Guide to the Center for Documentary Studies, SNCC Legacy Project Critical Oral Histories Conference Interviews, 2016-2018
Digital videos, photographs, and transcripts documenting critical oral history conferences in 2016 and 2018, with Student Non-violent Coordinating Committee veterans, hosted by the Center for Documentary Studies at Duke University. The 2016 Critical Oral Histories Conference focused on "The Emergence of Black Power, 1964-1967," while the 2018 Critical Oral Histories Conference focused on the efforts directly leading to the Voting Rights Act of 1965.
- Collection Number
- Center for Documentary Studies, SNCC Legacy Project Critical Oral Histories Conference Interviews, 2016-2018
- Duke University. Center for Documentary Studies
- 260 Files, MP4 video files, JPEG image files, MP3 audio files, PDF text files, and plain text files., 75 Gigabytes
- David M. Rubenstein Rare Book & Manuscript Library
- Materials in English
Digital videos, photographs, and transcripts documenting critical oral history conferences in 2016 and 2018, with Student Non-violent Coordinating Committee veterans, hosted by the Center for Documentary Studies at Duke University. The Critical Oral Histories Conference in 2016 and 2018 were an extension of the SNCC Legacy Project that placed SNCC veterans in conversation with scholars using primary source materials. The events were produced by the Center for Documentary Studies at Duke University and the SNCC Legacy Project. Series One contains the 2016 Conference interviews, in which narrators focused on the years 1964-1967, to discuss the emergence of "Black Power" as an ideological concept as well as political and economic framework. Participants included Charlie Cobb, Courtland Cox, Gloria House, Phil Hutchings, Jen Lawson, Charles McLaurin, Cleve Sellers, Shirley Sherrod, Karen Spellman, Judy Richardson, Maria Varela, Geri Augusto, Emilye Crosby, Worth Long, Hasan Jeffries, Betty Mae Fikes, Bertha O'Neal, John O'Neal, Michael Simmons, and Zoharah Simmons. Series Two contains the 2018 Conference interviews, in which narrators focused on the efforts directly leading to the Voting Rights Act of 1965, with participants including Phillip Agnew, Geri Augusto, Rebecah Barber, Kenneth A. Campbell, Charles Cobb, Courtland Cox, Emilye Crosby, Amber Delgado, David (Dave) Dennis, Sr., Ajamu Dillahunt, Hasan Kwame Jeffries, Timothy (Tim) L. Jenkins, Edwin King, Dorie Ann Ladner, Jennifer Lawson, Danita Mason-Hogans, Miles McKeller-Smith, Charles McLaurin, Ambria McNeill, Aja Monet Bacquie, Janet Moses, Robert Moses, Edna Watkins Muhammad, Quinn Osment, Timothy B. Tyson, Hollis Watkins, and Curtis Wilkie.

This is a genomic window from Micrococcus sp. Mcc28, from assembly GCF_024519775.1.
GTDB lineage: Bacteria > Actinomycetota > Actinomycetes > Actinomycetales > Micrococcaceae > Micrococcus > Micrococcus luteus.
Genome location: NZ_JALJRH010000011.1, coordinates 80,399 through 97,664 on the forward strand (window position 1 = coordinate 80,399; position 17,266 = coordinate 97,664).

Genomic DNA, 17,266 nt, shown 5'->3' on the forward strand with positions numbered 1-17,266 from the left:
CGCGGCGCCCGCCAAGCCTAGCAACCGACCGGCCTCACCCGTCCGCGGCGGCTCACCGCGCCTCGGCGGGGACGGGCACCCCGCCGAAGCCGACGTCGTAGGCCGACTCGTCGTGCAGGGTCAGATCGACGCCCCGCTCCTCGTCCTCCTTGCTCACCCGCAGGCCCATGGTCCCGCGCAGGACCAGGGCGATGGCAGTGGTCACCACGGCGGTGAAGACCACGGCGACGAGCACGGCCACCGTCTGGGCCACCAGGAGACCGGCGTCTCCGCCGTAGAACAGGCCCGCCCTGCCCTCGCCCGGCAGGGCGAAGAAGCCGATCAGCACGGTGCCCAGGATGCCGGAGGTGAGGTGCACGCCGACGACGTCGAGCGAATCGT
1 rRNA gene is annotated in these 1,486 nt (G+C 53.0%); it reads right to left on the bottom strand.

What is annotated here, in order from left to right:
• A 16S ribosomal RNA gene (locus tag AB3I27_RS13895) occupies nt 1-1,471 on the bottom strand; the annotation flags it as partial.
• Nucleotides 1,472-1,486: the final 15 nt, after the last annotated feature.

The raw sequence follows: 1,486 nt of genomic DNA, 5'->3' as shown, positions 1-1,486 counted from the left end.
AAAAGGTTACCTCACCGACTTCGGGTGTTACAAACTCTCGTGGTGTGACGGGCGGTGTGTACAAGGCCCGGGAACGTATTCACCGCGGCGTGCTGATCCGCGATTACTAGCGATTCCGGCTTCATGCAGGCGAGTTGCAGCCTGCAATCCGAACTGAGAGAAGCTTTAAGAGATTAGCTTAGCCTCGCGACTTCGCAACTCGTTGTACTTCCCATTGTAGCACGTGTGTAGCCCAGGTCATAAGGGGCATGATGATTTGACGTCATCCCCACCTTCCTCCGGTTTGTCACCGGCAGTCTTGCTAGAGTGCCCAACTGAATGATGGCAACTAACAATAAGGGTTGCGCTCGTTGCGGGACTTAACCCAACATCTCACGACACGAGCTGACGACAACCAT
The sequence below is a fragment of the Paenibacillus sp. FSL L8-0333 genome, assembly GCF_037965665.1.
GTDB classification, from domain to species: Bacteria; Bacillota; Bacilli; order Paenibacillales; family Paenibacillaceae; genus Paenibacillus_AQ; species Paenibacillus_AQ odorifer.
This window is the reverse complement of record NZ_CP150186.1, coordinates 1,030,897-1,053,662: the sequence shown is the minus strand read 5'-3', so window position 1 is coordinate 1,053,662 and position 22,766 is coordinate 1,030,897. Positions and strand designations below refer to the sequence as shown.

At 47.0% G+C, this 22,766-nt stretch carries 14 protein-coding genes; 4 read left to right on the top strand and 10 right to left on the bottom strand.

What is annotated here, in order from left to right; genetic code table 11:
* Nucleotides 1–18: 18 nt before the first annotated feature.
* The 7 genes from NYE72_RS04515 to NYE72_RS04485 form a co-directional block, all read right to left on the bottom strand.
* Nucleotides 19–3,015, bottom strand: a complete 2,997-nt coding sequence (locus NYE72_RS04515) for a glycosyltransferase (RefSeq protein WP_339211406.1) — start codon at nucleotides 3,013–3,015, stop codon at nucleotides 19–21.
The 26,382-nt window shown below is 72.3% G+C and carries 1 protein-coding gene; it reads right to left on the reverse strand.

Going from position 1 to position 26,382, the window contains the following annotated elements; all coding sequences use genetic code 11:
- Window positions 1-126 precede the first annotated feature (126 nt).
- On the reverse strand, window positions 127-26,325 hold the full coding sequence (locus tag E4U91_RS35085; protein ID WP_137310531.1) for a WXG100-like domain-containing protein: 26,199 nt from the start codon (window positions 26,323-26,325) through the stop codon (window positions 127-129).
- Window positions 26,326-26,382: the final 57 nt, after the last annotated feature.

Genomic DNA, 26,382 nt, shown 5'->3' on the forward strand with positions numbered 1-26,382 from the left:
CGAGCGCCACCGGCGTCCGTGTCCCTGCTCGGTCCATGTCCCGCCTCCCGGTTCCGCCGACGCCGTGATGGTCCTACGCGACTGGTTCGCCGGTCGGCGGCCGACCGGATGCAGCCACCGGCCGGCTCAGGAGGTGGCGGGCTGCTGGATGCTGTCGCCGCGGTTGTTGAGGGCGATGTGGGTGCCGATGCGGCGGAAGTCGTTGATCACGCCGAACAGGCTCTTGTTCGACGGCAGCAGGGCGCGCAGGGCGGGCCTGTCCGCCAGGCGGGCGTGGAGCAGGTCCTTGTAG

Access to the Collection
Collection is open for research.
Use & Permissions
The copyright interests in this collection have not been transferred to Duke University. For more information, consult the copyright section of the Regulations and Procedures of the David M. Rubenstein Rare Book & Manuscript Library.
How to Cite
[Identification of item], Center for Documentary Studies, Student Non-Violent Coordinating Committee (SNCC) Critical Oral Histories Conference Interviews, David M. Rubenstein Rare Book & Manuscript Library, Duke University.
Short clips from videos, including Phil Hutchings on civil rights to freedom movement; Charles McLauren intro; Courtland on Us Colored People; Charlie Cobb and Gloria House on the culture of SNCC; Charlie Cobb on the Black Panther; Michael Simmons on Sexism; Charles McLauren on overcoming fear; Charlie Cobb on the impact of black power in the north; Courland on the importance of the black power mindset; Courtland on block voting; Courtland on race and class; Courtland on violence; Gloria House on the development of black consciousness and independence; Karen Spellman on black power to self-determination; Karen Spellman on culture shift in D.C. '65; Karen Spellman on sexism; Maria Varela on the popularity of black power; Michael Simmons on challenges; Michael Simmons on organizing oppressed people; Shirley Sherrod on overcoming fear; Charlie Cobb on SNCC redefining itself through black power; Cleve Sellers on movement transition to SNCC; Jennifer Lawson on layers of change leading to black power; Jennifer Lawson on the black power mindset; Shirley Sherrod on recognition of SW Georgia; Zoharah Simmons on the periods of SNCC.
In 2013, the SNCC Legacy Project and Duke University formed the SNCC Digital Gateway in order to chronicle the historic struggles for voting rights and to develop ongoing programs that contribute to a more comprehensive understanding of SNCC efforts in the broader Civil Rights Movement during the 1960s.
Click to find related materials at Duke University Libraries.
- Cobb, Charles E., Jr.
- Cox, Courtland, 1941-
- Crosby, Emilye
- Fikes, Betty Mae
- House, Gloria, 1941-
- Hutchings, Phil, 1942-
- Jeffries, Hasan Kwame, 1973-
- Long, Worth W.
- Lawson, Jennifer, 1946-
- McLaurin, Charles
- O'Neal, John, 1940-
- Richardson, Judy
- Sellers, Cleveland, 1944-
- Sherrod, Shirley, 1948-
- Simmons, Gwendolyn Zoharah
- Black power -- United States
- Civil rights movements -- Southern States
- Civil rights movements -- United States
- Student Nonviolent Coordinating Committee (U.S.)
The Center for Documentary Studies, Student Non-Violent Coordinating Committee (SNCC) Critical Oral Histories Conference Interviews were received by the David M. Rubenstein Rare Book & Manuscript Library as a gift in 2016 and 2019.
Processed by Craig Breaden, April, 2017. Revised by Laurin Penland, April 2019.
Accessions described in this collection guide: 2016-0293, 2019-0023.